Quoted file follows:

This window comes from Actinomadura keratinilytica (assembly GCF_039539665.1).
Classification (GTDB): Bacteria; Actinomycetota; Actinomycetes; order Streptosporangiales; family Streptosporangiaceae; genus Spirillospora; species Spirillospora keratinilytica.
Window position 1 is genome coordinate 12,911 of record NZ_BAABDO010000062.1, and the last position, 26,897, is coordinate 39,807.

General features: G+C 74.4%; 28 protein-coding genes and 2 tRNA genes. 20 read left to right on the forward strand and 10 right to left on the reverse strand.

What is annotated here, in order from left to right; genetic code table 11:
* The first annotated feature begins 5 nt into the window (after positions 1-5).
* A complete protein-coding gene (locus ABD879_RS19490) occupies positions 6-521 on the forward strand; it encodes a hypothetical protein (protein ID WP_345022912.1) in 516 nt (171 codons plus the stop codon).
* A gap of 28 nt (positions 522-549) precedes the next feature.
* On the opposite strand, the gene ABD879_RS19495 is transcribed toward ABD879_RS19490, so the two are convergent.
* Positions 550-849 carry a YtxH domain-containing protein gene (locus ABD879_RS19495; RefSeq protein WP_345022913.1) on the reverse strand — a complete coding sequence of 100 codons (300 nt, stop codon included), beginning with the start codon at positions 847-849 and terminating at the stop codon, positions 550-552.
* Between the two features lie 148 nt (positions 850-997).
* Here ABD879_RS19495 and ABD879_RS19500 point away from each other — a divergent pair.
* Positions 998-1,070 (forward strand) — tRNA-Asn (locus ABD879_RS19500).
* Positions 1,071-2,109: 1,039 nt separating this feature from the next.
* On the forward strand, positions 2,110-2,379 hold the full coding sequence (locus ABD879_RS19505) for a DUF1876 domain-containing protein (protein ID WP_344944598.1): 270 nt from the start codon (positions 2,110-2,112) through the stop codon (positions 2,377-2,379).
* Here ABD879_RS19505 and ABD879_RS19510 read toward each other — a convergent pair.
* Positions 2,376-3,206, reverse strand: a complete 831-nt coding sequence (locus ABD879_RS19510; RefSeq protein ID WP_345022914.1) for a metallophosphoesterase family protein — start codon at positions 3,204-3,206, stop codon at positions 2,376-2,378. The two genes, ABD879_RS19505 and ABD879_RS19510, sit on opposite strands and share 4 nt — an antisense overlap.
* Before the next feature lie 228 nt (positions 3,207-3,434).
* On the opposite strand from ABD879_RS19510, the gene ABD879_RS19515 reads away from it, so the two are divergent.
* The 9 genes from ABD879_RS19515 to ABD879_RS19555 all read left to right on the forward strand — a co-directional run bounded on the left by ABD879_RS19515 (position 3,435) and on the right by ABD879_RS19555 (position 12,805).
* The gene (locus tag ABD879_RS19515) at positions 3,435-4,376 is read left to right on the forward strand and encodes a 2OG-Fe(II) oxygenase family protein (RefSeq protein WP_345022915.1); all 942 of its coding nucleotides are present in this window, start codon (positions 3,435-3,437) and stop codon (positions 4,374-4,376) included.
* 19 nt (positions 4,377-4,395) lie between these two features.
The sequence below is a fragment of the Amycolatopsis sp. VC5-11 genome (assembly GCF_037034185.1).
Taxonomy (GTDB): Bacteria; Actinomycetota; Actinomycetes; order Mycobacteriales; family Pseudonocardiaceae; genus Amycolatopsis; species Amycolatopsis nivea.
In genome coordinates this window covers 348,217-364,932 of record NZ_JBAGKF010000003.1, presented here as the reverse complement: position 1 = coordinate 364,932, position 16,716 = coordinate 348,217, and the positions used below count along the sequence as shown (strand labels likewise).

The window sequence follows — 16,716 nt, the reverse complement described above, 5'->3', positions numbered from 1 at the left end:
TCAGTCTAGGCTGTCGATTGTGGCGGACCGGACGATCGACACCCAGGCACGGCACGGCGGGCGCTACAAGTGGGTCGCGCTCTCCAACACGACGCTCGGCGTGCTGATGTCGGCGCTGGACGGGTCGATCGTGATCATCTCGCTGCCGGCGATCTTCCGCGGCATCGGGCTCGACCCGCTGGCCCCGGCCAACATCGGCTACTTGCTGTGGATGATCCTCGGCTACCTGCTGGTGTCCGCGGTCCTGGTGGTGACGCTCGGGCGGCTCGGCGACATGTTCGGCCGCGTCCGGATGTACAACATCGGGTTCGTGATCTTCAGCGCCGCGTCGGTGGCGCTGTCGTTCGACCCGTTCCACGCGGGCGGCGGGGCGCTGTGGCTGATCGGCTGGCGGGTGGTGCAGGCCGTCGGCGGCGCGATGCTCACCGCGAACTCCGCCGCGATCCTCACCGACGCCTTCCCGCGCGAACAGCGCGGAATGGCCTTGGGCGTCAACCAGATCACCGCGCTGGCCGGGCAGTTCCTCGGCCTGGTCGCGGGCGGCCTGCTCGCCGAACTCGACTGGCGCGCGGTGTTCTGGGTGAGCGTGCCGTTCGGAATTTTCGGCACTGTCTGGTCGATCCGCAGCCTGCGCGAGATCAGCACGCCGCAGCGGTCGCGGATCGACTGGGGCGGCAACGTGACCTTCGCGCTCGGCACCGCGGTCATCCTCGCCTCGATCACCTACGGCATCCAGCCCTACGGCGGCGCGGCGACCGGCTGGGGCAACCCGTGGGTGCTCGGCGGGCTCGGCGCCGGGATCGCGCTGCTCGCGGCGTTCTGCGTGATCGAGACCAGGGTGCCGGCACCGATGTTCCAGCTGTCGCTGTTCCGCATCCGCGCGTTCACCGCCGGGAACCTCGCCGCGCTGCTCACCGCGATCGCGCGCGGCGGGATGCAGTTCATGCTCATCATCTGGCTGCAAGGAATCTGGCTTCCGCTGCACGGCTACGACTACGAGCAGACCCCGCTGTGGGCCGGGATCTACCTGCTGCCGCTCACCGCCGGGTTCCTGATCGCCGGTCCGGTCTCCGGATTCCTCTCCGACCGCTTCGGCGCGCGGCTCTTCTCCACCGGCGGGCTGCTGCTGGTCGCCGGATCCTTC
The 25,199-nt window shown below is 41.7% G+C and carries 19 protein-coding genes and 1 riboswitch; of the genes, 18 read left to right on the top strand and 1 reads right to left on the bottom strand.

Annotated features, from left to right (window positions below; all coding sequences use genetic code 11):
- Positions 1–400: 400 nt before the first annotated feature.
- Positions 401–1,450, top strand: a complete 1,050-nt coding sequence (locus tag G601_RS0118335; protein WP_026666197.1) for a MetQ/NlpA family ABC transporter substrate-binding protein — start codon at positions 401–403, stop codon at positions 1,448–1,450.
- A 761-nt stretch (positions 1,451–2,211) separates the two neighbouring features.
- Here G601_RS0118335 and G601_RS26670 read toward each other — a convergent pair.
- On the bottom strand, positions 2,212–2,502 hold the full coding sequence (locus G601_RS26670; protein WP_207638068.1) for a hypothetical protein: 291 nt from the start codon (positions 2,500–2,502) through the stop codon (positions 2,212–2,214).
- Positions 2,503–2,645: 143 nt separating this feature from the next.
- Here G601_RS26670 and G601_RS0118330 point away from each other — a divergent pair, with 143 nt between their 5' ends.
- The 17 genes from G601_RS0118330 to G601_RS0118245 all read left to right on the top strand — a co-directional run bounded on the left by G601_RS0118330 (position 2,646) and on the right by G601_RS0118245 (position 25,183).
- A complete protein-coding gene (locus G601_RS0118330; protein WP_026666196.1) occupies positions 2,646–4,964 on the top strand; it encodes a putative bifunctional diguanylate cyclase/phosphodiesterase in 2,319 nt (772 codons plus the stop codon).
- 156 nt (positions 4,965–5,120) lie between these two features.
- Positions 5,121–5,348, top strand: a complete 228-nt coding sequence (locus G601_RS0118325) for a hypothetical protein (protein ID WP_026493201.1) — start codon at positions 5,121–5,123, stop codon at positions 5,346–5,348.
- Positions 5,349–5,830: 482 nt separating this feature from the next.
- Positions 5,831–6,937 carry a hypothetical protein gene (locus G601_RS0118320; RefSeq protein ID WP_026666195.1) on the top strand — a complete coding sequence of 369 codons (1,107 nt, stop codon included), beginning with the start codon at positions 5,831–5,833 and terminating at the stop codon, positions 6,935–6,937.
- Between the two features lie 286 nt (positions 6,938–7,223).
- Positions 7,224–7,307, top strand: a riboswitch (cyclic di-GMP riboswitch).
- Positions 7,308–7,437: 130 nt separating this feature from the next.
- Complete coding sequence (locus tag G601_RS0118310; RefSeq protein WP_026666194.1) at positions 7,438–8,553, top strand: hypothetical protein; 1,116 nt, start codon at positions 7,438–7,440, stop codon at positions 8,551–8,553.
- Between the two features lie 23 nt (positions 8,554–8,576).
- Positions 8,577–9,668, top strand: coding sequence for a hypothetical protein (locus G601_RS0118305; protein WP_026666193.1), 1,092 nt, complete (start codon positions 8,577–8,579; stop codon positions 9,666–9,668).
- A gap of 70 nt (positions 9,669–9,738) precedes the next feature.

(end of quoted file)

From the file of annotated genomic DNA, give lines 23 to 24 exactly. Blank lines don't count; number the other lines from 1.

The sequence below is a fragment of the Amycolatopsis sp. VC5-11 genome (assembly GCF_037034185.1).
Taxonomy (GTDB): Bacteria; Actinomycetota; Actinomycetes; order Mycobacteriales; family Pseudonocardiaceae; genus Amycolatopsis; species Amycolatopsis nivea.